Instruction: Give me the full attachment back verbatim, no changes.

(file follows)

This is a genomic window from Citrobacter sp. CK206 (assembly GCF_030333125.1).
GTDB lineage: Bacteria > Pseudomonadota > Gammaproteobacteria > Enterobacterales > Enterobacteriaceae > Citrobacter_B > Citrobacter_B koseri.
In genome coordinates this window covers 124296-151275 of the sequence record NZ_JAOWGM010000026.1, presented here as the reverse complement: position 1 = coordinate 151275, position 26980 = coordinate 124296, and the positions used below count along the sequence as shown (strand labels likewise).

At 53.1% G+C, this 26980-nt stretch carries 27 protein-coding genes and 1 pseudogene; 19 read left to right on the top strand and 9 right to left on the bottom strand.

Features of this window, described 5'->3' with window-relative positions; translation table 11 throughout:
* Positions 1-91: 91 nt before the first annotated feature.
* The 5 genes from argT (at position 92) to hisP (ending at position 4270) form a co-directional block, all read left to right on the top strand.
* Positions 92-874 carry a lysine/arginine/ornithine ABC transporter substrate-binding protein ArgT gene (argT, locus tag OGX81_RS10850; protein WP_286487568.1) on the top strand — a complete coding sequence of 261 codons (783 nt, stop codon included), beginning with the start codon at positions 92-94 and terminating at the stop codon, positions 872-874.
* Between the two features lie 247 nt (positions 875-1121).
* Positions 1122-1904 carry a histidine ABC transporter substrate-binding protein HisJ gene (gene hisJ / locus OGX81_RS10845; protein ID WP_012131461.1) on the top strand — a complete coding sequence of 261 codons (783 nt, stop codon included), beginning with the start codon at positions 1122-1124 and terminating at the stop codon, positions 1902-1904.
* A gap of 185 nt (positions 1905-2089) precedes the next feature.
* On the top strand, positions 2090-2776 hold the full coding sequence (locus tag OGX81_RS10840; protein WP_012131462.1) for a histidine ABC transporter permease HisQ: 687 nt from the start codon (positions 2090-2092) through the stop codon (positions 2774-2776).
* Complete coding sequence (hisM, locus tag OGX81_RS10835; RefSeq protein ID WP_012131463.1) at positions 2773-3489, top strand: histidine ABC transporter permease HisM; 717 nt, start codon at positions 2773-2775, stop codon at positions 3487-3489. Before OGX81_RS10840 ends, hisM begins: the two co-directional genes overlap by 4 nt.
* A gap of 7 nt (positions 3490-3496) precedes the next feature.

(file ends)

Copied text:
This is a genomic window from Citrobacter sp. CK206 (assembly GCF_030333125.1).
GTDB lineage: Bacteria > Pseudomonadota > Gammaproteobacteria > Enterobacterales > Enterobacteriaceae > Citrobacter_B > Citrobacter_B koseri.
In genome coordinates this window covers 124296-151275 of the sequence record NZ_JAOWGM010000026.1, presented here as the reverse complement: position 1 = coordinate 151275, position 26980 = coordinate 124296, and the positions used below count along the sequence as shown (strand labels likewise).

At 53.1% G+C, this 26980-nt stretch carries 27 protein-coding genes and 1 pseudogene; 19 read left to right on the top strand and 9 right to left on the bottom strand.

Features of this window, described 5'->3' with window-relative positions; translation table 11 throughout:
* Positions 1-91: 91 nt before the first annotated feature.
* The 5 genes from argT (at position 92) to hisP (ending at position 4270) form a co-directional block, all read left to right on the top strand.
* Positions 92-874 carry a lysine/arginine/ornithine ABC transporter substrate-binding protein ArgT gene (argT, locus tag OGX81_RS10850; protein WP_286487568.1) on the top strand — a complete coding sequence of 261 codons (783 nt, stop codon included), beginning with the start codon at positions 92-94 and terminating at the stop codon, positions 872-874.
* Between the two features lie 247 nt (positions 875-1121).
* Positions 1122-1904 carry a histidine ABC transporter substrate-binding protein HisJ gene (gene hisJ / locus OGX81_RS10845; protein ID WP_012131461.1) on the top strand — a complete coding sequence of 261 codons (783 nt, stop codon included), beginning with the start codon at positions 1122-1124 and terminating at the stop codon, positions 1902-1904.
* A gap of 185 nt (positions 1905-2089) precedes the next feature.
* On the top strand, positions 2090-2776 hold the full coding sequence (locus tag OGX81_RS10840; protein WP_012131462.1) for a histidine ABC transporter permease HisQ: 687 nt from the start codon (positions 2090-2092) through the stop codon (positions 2774-2776).
* Complete coding sequence (hisM, locus tag OGX81_RS10835; RefSeq protein ID WP_012131463.1) at positions 2773-3489, top strand: histidine ABC transporter permease HisM; 717 nt, start codon at positions 2773-2775, stop codon at positions 3487-3489. Before OGX81_RS10840 ends, hisM begins: the two co-directional genes overlap by 4 nt.
* A gap of 7 nt (positions 3490-3496) precedes the next feature.